Usually, when a movie declares that it's "based on a true story," it already feels patently false. That phrase is usually code for, "We based the idea on reality, but then made the rest of it up." Argo is based on the declassified true story of a CIA agent, Tony Mendez (Ben Affleck) who concocted a harebrained scheme to free six Americans from Iran during the 1979-1981 hostage crisis. He actually told the Iranians they were a Canadian filmmaking crew scouting locations for a cheeseball sci-fi movie. I defy even the most imaginative novel writer to hatch such a plot.

Working from a great screenplay by Chris Terrio, Ben Affleck cements his status as a great actor-director. Showing great promise with his debut, Gone Baby Gone, then skillfully refining his craft with The Town, Affleck progresses to his most impressive feat of all: making a crackling thriller-comedy.

Yes, comedy. Of course, there's nothing funny at all about the Iranian hostage crisis. But there is something morbidly amusing about how this rescue unfolded. Consider that one of the operatives was makeup man John Chambers, who won an Oscar for Planet of the Apes. He's played by the always terrific John Goodman, who cracks that the target audience of a movie is "people with eyes." Matching Goodman zinger for zinger is Alan Arkin as producer Lester Siegel, who boasts that he knows Warren Beatty because he "took a leak next to him at the Golden Globes."

Juxtaposing these wiseacres with a perilous life or death rescue mission could have derailed the movie, but Affleck masterfully balances the tones. Not only does he shoot logistically complex sequences with painstaking historical detail, but he knows just when to release the tension with a well-timed joke. And in so doing, Affleck gets inside the wonder of movies as a whole. He shows how the movies are so captivating, the allure of even a fake one is enough to deter hostile Iranian guards. I daresay the mix of suspense and humor is on the level of Stanley Kubrick's Dr. Strangelove. I can only applaud a movie that throws in a reference to Muppets Statler and Waldorf.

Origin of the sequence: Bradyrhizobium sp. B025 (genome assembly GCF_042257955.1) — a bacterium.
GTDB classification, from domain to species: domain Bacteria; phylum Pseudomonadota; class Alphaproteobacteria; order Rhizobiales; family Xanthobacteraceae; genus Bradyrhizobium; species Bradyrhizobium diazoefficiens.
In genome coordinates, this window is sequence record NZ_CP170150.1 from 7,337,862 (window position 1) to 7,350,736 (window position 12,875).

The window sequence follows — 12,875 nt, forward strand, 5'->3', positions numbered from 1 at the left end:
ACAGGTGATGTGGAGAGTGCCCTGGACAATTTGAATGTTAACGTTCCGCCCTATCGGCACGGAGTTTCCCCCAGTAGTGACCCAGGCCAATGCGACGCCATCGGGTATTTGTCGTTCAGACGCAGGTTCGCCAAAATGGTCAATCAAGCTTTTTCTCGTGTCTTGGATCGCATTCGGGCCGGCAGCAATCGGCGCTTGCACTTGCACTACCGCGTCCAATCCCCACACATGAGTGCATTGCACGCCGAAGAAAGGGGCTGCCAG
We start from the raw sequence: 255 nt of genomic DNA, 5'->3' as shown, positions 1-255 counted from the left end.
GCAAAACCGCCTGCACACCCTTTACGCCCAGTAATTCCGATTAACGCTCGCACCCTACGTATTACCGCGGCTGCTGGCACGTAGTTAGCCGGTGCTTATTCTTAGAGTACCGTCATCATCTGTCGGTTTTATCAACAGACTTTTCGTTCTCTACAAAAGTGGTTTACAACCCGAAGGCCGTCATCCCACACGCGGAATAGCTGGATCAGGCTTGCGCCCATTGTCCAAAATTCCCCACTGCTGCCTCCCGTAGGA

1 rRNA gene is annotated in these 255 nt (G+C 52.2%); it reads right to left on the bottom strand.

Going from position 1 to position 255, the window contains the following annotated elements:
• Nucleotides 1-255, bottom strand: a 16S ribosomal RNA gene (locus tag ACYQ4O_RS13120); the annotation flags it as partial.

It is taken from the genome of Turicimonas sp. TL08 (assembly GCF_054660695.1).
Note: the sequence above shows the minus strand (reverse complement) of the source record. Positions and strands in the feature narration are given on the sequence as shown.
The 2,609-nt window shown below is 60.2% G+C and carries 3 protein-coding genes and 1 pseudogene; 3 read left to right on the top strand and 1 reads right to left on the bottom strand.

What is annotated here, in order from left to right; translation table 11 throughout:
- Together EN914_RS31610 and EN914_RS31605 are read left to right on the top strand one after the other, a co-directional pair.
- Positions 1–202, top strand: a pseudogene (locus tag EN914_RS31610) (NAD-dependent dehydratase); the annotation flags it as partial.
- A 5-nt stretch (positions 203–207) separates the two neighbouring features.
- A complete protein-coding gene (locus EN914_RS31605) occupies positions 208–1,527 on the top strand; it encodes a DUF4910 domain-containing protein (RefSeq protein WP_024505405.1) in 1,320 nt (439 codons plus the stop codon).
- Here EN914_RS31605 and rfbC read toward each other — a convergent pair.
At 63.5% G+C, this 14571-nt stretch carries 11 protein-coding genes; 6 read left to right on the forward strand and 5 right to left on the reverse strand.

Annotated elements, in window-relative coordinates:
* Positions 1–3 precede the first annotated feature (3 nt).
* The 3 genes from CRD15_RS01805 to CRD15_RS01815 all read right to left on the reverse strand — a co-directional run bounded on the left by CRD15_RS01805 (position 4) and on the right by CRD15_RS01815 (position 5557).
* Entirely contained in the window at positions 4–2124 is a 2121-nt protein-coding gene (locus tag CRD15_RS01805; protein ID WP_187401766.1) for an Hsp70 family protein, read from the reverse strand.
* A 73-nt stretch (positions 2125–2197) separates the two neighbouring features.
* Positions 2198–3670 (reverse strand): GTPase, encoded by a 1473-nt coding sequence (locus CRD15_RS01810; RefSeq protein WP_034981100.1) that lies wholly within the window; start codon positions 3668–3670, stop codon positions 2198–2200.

Comparing Affleck to Kubrick is high praise indeed, but that's just how impressive Affleck's skills have become. I've already seen the movie twice, projected digitally both times. Yet Affleck fills the opening titles with the kind of speckles you'd see on a movie print from the 70s. Those don't appear in digital projection unless you put them there. So even the technical BS is a marvel. Maybe Argo fudges a few details to pump up the drama, but when the very subject of a movie is the art of lying, such deceit is commendable.


Friday, October 05, 2012

REVIEW: Frankenweenie

Going into Tim Burton's Frankenweenie scared me - and not for the right reasons.

Burton has been in a slump of late. Alice in Wonderland was hugely popular, but I couldn't see why. I thought it was cluttered whimsy that tried too hard to make sense of nonsense. HIs last film, Dark Shadows, was even worse, representing the nadir of his career. He hadn't made an A-range film since Sleepy Hollow. And his last foray into animation, Corpse Bride, was underwhelming too.

Still, I took solace in the fact that instead of grafting his twisted sensibility onto someone else's idea, Burton adapted himself. Frankenweenie began life as an animated short that got Burton, a onetime Disney animator, Hollywood attention. Now he's expanded it into a feature - and thankfully, it's kind of a return to form.

I'd stop well short of calling it a great movie. As is so often the case, Burton excels at creating worlds but stumbles creating fully realized characters. The lead character, a young Victor Frankenstein, is sweet but dull, at least for a kid who reanimates his own dog. And the other kids aren't terribly interesting either. The most fun character is the spooky science teacher, wonderfully voiced by Martin Landau, whom Burton directed to an Oscar for playing Bela Lugosi in Ed Wood.